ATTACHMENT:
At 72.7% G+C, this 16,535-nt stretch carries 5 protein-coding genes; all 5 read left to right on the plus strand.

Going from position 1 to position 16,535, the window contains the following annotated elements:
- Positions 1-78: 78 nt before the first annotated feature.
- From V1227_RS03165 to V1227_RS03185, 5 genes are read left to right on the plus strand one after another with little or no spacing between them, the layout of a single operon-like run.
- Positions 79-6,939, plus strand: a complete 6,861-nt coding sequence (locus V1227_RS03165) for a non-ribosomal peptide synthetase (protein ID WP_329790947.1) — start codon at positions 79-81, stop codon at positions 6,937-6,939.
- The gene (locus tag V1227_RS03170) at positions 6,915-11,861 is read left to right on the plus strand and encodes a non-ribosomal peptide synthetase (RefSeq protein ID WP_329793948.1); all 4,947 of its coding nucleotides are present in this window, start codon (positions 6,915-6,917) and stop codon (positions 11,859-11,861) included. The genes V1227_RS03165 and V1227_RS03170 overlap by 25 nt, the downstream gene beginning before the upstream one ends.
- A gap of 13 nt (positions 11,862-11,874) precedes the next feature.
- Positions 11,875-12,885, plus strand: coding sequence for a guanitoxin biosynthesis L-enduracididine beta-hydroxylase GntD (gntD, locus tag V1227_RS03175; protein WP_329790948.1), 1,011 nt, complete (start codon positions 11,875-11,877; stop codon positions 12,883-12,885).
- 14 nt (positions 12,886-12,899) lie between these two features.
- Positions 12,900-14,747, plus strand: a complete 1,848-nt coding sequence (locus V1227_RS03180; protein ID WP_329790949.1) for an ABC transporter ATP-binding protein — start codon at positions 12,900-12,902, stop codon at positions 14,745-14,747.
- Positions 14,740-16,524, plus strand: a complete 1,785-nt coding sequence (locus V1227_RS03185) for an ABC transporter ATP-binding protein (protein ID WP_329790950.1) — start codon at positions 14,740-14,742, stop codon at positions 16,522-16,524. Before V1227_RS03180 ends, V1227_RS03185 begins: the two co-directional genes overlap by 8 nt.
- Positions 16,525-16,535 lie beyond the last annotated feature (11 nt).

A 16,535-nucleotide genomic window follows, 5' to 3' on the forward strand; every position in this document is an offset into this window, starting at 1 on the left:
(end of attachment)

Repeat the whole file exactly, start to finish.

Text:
At 72.7% G+C, this 16,535-nt stretch carries 5 protein-coding genes; all 5 read left to right on the plus strand.

Going from position 1 to position 16,535, the window contains the following annotated elements:
- Positions 1-78: 78 nt before the first annotated feature.
- From V1227_RS03165 to V1227_RS03185, 5 genes are read left to right on the plus strand one after another with little or no spacing between them, the layout of a single operon-like run.
- Positions 79-6,939, plus strand: a complete 6,861-nt coding sequence (locus V1227_RS03165) for a non-ribosomal peptide synthetase (protein ID WP_329790947.1) — start codon at positions 79-81, stop codon at positions 6,937-6,939.
- The gene (locus tag V1227_RS03170) at positions 6,915-11,861 is read left to right on the plus strand and encodes a non-ribosomal peptide synthetase (RefSeq protein ID WP_329793948.1); all 4,947 of its coding nucleotides are present in this window, start codon (positions 6,915-6,917) and stop codon (positions 11,859-11,861) included. The genes V1227_RS03165 and V1227_RS03170 overlap by 25 nt, the downstream gene beginning before the upstream one ends.
- A gap of 13 nt (positions 11,862-11,874) precedes the next feature.
- Positions 11,875-12,885, plus strand: coding sequence for a guanitoxin biosynthesis L-enduracididine beta-hydroxylase GntD (gntD, locus tag V1227_RS03175; protein WP_329790948.1), 1,011 nt, complete (start codon positions 11,875-11,877; stop codon positions 12,883-12,885).
- 14 nt (positions 12,886-12,899) lie between these two features.
- Positions 12,900-14,747, plus strand: a complete 1,848-nt coding sequence (locus V1227_RS03180; protein ID WP_329790949.1) for an ABC transporter ATP-binding protein — start codon at positions 12,900-12,902, stop codon at positions 14,745-14,747.
- Positions 14,740-16,524, plus strand: a complete 1,785-nt coding sequence (locus V1227_RS03185) for an ABC transporter ATP-binding protein (protein ID WP_329790950.1) — start codon at positions 14,740-14,742, stop codon at positions 16,522-16,524. Before V1227_RS03180 ends, V1227_RS03185 begins: the two co-directional genes overlap by 8 nt.
- Positions 16,525-16,535 lie beyond the last annotated feature (11 nt).

A 16,535-nucleotide genomic window follows, 5' to 3' on the forward strand; every position in this document is an offset into this window, starting at 1 on the left: